Later On

A blog written for those whose interests more or less match mine.

Ding dong! The filibuster is dead! (For adminstration offices and judicial nominations)

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This is good news. As Ezra Klein points out in the Washington Post (in an article in which he lists 9 reasons this is a big deal):

The practical end of the Senate’s 60-vote threshold is not plunging the chamber into new and uncharted territories. It’s the omnipresence of the filibuster in recent decades that plunged the chamber into new and uncharted territories. At the founding of the Republic, the filibuster didn’t exist. Prior to the 1970s, filibusters — which required 67 votes to break for most of the 20th century — were incredibly rare.

killing-filibuster

5. As Gregory Koger, a University of Miami political scientist who researches the filibuster, told me: “Over the last 50 years, we have added a new veto point in American politics. It used to be the House, the Senate and the president, and now it’s the House, the president, the Senate majority and the Senate minority. Now you need to get past four veto points to pass legislation. That’s a huge change of constitutional priorities. But it’s been done, almost unintentionally, through procedural strategies of party leaders.” . . .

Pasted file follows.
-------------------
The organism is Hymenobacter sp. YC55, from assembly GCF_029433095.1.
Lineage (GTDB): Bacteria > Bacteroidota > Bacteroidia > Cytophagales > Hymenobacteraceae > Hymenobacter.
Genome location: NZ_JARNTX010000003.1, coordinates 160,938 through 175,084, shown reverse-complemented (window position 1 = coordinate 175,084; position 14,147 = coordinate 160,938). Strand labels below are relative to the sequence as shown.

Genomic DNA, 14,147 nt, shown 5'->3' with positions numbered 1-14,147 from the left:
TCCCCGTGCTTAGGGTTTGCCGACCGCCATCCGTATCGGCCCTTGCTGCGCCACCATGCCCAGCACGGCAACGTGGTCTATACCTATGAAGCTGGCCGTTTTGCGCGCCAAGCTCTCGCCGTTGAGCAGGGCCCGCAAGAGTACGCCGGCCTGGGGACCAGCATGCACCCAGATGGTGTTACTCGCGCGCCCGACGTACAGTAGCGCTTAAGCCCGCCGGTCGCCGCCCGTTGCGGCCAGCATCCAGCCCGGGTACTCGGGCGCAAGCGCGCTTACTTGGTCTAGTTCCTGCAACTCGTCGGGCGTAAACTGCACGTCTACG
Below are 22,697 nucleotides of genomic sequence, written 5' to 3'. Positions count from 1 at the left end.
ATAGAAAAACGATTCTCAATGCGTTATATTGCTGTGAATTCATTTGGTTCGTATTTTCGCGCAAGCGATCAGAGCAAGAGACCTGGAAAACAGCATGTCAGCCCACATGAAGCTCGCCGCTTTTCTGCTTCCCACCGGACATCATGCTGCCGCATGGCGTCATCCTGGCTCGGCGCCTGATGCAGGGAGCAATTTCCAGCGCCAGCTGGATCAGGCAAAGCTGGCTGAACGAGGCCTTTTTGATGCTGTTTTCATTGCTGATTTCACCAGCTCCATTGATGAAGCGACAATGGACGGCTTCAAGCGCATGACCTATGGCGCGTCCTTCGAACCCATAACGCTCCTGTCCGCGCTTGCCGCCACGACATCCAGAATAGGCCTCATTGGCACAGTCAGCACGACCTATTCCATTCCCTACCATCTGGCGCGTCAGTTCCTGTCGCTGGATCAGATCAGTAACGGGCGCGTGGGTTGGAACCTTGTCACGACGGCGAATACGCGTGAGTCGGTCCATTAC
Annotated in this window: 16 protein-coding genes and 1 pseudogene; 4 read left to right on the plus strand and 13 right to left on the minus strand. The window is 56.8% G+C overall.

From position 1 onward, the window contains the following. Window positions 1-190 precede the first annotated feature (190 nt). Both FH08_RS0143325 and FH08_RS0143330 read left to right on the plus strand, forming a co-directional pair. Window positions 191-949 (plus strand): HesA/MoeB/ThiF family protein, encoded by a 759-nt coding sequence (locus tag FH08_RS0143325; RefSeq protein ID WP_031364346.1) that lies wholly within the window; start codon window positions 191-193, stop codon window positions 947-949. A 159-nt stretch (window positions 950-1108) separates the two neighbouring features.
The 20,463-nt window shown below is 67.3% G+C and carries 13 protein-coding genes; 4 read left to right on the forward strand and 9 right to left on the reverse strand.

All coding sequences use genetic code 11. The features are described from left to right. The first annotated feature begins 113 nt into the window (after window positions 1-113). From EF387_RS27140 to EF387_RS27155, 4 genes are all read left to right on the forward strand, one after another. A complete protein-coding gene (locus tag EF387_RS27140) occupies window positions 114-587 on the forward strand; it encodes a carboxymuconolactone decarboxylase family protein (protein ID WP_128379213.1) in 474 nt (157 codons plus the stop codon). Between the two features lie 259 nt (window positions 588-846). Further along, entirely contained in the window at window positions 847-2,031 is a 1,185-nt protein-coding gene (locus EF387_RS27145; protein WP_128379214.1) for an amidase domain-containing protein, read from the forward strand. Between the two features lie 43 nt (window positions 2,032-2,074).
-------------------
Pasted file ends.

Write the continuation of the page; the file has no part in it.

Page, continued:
Written by LeisureGuy

21 November 2013 at 10:49 am

Posted in Congress

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